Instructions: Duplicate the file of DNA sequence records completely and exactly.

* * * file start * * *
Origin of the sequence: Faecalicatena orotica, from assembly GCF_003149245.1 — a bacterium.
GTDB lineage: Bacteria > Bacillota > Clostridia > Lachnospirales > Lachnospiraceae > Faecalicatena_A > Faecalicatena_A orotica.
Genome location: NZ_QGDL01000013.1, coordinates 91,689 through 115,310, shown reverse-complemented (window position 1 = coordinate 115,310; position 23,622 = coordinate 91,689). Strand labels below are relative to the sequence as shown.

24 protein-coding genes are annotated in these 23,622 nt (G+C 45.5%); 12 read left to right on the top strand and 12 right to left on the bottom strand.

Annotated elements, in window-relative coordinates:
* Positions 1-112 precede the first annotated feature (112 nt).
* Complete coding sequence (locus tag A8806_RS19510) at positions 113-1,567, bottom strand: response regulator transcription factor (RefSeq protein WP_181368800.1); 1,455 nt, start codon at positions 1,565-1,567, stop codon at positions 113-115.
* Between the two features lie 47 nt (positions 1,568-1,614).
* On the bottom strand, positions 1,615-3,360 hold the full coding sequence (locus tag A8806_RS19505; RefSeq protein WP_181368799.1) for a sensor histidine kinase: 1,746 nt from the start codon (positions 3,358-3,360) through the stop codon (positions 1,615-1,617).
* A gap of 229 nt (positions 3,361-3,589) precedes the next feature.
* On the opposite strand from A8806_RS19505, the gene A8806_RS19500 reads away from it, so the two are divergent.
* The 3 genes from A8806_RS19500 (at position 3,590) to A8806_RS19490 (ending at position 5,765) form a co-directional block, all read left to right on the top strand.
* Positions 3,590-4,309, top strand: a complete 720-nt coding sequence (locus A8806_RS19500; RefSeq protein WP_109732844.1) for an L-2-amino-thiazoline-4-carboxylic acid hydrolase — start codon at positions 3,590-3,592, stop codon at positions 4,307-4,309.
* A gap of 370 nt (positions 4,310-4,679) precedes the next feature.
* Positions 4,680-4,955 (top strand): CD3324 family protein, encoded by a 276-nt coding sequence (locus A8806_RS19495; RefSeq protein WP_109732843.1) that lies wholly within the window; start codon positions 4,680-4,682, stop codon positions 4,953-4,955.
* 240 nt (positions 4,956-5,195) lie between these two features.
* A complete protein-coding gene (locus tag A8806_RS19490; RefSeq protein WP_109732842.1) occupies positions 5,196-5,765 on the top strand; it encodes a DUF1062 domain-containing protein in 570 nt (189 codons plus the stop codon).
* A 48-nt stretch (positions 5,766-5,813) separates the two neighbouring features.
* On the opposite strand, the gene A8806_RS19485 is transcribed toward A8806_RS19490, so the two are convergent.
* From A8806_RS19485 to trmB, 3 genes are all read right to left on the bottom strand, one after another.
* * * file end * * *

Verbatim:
Origin of the sequence: Faecalicatena orotica, from assembly GCF_003149245.1 — a bacterium.
GTDB lineage: Bacteria > Bacillota > Clostridia > Lachnospirales > Lachnospiraceae > Faecalicatena_A > Faecalicatena_A orotica.
Genome location: NZ_QGDL01000013.1, coordinates 91,689 through 115,310, shown reverse-complemented (window position 1 = coordinate 115,310; position 23,622 = coordinate 91,689). Strand labels below are relative to the sequence as shown.

24 protein-coding genes are annotated in these 23,622 nt (G+C 45.5%); 12 read left to right on the top strand and 12 right to left on the bottom strand.

Annotated elements, in window-relative coordinates:
* Positions 1-112 precede the first annotated feature (112 nt).
* Complete coding sequence (locus tag A8806_RS19510) at positions 113-1,567, bottom strand: response regulator transcription factor (RefSeq protein WP_181368800.1); 1,455 nt, start codon at positions 1,565-1,567, stop codon at positions 113-115.
* Between the two features lie 47 nt (positions 1,568-1,614).
* On the bottom strand, positions 1,615-3,360 hold the full coding sequence (locus tag A8806_RS19505; RefSeq protein WP_181368799.1) for a sensor histidine kinase: 1,746 nt from the start codon (positions 3,358-3,360) through the stop codon (positions 1,615-1,617).
* A gap of 229 nt (positions 3,361-3,589) precedes the next feature.
* On the opposite strand from A8806_RS19505, the gene A8806_RS19500 reads away from it, so the two are divergent.
* The 3 genes from A8806_RS19500 (at position 3,590) to A8806_RS19490 (ending at position 5,765) form a co-directional block, all read left to right on the top strand.
* Positions 3,590-4,309, top strand: a complete 720-nt coding sequence (locus A8806_RS19500; RefSeq protein WP_109732844.1) for an L-2-amino-thiazoline-4-carboxylic acid hydrolase — start codon at positions 3,590-3,592, stop codon at positions 4,307-4,309.
* A gap of 370 nt (positions 4,310-4,679) precedes the next feature.
* Positions 4,680-4,955 (top strand): CD3324 family protein, encoded by a 276-nt coding sequence (locus A8806_RS19495; RefSeq protein WP_109732843.1) that lies wholly within the window; start codon positions 4,680-4,682, stop codon positions 4,953-4,955.
* 240 nt (positions 4,956-5,195) lie between these two features.
* A complete protein-coding gene (locus tag A8806_RS19490; RefSeq protein WP_109732842.1) occupies positions 5,196-5,765 on the top strand; it encodes a DUF1062 domain-containing protein in 570 nt (189 codons plus the stop codon).
* A 48-nt stretch (positions 5,766-5,813) separates the two neighbouring features.
* On the opposite strand, the gene A8806_RS19485 is transcribed toward A8806_RS19490, so the two are convergent.
* From A8806_RS19485 to trmB, 3 genes are all read right to left on the bottom strand, one after another.